NORFOLK, Va. — Norfolk's mayor is telling people not to attempt to scale the city's Confederate monument.
The statement from Mayor Kenneth Alexander comes after a man was injured in neighboring Portsmouth after part of that city's Confederate memorial was knocked down by protesters.
"While we welcome peaceful demonstrations at the monument at Commercial Place, we want everyone to understand that the size of the monument, it stands at 80 feet, does not lend itself to safe removal without the use of a truck mounted construction crane," Mayor Alexander said in a statement. "Out of an abundance of caution, anyone who attempts to scale the monument will be removed in the interest of their own safety."
Norfolk City Council has already said it wants to move its 80-foot "Johnny Reb" statue to Elmwood Cemetery, where there are other Confederate memorials. However, the city must wait until a new law goes into effect on July 1, which will allow them to begin the process for removal.
Mayor Alexander's full statement is below:
Across the country people are demonstrating in remembrance of lives lost to police violence and hate crimes. Thousands have participated in the peaceful protests in the City of Norfolk and we hope that this very important dialogue will continue. But it is extremely important that we all stay safe.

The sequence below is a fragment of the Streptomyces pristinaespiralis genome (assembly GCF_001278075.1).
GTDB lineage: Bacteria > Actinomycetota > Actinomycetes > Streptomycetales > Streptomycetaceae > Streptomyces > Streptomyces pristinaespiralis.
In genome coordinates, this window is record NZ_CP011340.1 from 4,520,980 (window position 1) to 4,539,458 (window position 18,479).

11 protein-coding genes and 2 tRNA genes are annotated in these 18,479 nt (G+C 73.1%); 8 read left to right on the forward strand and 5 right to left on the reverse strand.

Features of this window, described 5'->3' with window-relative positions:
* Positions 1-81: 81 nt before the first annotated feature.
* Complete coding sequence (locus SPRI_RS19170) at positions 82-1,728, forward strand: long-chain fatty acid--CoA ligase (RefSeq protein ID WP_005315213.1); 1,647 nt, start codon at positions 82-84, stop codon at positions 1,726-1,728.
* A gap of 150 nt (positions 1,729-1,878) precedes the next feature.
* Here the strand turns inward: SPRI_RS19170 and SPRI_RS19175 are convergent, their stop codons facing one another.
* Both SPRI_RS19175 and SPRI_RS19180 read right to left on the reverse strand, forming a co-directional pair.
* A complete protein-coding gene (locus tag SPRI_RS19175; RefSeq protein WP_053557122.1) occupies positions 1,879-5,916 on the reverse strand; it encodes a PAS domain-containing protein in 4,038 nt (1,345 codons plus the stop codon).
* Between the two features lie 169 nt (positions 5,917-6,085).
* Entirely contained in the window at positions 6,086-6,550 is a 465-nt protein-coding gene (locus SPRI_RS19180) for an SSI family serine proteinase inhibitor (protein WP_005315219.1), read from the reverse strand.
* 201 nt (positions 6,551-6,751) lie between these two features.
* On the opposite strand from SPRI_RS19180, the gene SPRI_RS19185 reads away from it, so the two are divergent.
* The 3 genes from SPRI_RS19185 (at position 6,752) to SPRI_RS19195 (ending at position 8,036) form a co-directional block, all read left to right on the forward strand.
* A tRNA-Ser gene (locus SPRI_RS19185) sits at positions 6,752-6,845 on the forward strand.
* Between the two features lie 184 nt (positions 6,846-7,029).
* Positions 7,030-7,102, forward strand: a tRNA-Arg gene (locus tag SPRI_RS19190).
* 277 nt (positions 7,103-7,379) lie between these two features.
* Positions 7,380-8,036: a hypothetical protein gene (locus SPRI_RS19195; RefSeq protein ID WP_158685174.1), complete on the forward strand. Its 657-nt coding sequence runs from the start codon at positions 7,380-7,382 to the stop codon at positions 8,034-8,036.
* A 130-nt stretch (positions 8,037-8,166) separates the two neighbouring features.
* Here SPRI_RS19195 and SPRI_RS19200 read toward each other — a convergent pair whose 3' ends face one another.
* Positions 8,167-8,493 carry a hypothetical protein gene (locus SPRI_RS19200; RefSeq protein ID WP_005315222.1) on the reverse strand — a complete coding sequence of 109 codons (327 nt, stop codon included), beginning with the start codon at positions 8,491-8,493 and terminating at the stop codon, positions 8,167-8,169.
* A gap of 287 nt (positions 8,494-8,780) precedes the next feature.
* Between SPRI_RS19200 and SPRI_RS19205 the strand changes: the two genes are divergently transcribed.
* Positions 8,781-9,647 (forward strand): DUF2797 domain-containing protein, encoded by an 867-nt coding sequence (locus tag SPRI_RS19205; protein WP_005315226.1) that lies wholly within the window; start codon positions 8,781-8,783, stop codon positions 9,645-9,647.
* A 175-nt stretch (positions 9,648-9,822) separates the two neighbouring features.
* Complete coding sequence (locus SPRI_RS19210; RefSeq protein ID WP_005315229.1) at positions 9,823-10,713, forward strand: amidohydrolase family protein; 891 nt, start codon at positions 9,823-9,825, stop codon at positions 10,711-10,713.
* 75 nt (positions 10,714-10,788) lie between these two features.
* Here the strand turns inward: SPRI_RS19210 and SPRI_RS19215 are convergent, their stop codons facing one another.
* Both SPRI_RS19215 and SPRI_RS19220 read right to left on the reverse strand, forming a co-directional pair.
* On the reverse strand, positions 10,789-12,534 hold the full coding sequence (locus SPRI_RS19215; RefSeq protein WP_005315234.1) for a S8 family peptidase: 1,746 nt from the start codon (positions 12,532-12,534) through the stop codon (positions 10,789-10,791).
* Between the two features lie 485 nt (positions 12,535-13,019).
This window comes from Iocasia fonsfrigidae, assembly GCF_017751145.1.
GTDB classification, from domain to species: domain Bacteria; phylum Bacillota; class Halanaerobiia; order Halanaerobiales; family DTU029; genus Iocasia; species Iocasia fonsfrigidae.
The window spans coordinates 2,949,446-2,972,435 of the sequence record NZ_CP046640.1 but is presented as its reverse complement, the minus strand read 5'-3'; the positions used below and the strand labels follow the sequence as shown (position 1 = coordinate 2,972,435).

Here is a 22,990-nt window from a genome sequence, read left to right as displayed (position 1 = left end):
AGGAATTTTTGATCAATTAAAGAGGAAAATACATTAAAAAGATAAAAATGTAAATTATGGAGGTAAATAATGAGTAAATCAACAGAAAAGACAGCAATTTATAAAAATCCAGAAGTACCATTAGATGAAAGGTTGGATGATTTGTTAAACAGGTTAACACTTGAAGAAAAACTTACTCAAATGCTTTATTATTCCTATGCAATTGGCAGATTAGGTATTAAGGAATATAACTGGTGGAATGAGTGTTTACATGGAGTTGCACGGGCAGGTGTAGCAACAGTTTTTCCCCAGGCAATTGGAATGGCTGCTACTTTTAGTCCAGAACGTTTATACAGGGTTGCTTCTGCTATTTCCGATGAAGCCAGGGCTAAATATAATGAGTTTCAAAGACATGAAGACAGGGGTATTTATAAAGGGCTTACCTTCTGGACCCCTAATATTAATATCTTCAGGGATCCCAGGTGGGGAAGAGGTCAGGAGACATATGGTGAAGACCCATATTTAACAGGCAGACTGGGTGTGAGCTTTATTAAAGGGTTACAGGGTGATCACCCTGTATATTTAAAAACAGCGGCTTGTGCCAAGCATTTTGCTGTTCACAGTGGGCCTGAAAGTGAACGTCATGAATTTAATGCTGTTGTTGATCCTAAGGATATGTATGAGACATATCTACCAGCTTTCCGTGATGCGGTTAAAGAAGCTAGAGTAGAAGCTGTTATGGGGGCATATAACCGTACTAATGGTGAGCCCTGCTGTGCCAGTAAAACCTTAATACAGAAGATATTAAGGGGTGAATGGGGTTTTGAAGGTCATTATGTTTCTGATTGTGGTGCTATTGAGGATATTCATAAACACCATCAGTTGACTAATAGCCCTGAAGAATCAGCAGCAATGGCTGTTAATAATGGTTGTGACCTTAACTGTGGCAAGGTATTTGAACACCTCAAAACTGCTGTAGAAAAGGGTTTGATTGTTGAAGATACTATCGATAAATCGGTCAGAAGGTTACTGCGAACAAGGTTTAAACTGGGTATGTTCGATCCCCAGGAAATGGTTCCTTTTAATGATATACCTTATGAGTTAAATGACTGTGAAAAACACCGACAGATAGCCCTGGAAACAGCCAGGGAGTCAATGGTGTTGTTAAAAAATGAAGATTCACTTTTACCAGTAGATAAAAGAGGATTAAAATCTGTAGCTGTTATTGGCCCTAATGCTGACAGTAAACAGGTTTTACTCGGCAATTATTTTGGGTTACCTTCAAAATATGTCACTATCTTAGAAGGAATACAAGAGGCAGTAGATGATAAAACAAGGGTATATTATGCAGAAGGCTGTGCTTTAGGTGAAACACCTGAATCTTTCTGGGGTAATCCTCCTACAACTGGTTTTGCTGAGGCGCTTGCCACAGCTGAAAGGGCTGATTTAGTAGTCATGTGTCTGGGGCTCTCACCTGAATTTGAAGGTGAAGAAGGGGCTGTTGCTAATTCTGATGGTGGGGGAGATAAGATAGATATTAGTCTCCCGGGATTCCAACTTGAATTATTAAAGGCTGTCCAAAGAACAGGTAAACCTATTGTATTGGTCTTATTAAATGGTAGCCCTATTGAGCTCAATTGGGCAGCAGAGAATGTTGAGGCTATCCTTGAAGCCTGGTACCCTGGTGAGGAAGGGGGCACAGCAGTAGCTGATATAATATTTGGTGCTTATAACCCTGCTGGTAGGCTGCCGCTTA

While we welcome peaceful demonstrations at the monument at Commercial Place, we want everyone to understand that the size of the monument, it stands at 80 feet, does not lend itself to safe removal without the use of a truck mounted construction crane. Out of an abundance of caution, anyone who attempts to scale the monument will be removed in the interest of their own safety.
City Council has been unequivocal in expressing its desire to remove the monument. In August 2017, Norfolk City Council unanimously passed a resolution to remove the monument as soon as permitted by state law. During the 2020 Session of the Virginia General Assembly, legislation was adopted, HB1537, that cleared legal hurdles that prevented us from moving forward. This law is effective July 1. On June 2, after our City Attorney presented steps that we must follow for its removal, City Council voted to schedule the required public hearing on July 7 for discussion of removal. It is our intent to remove the statue by August 7, the earliest possible date allowed by law.
Tonight, an individual was seriously injured in an attempt to remove a statue in Portsmouth. We are praying for his full recovery and hope that this incident will not be repeated in other localities. Again, in the interests of everyone’s safety, we strongly urge your cooperation in this matter.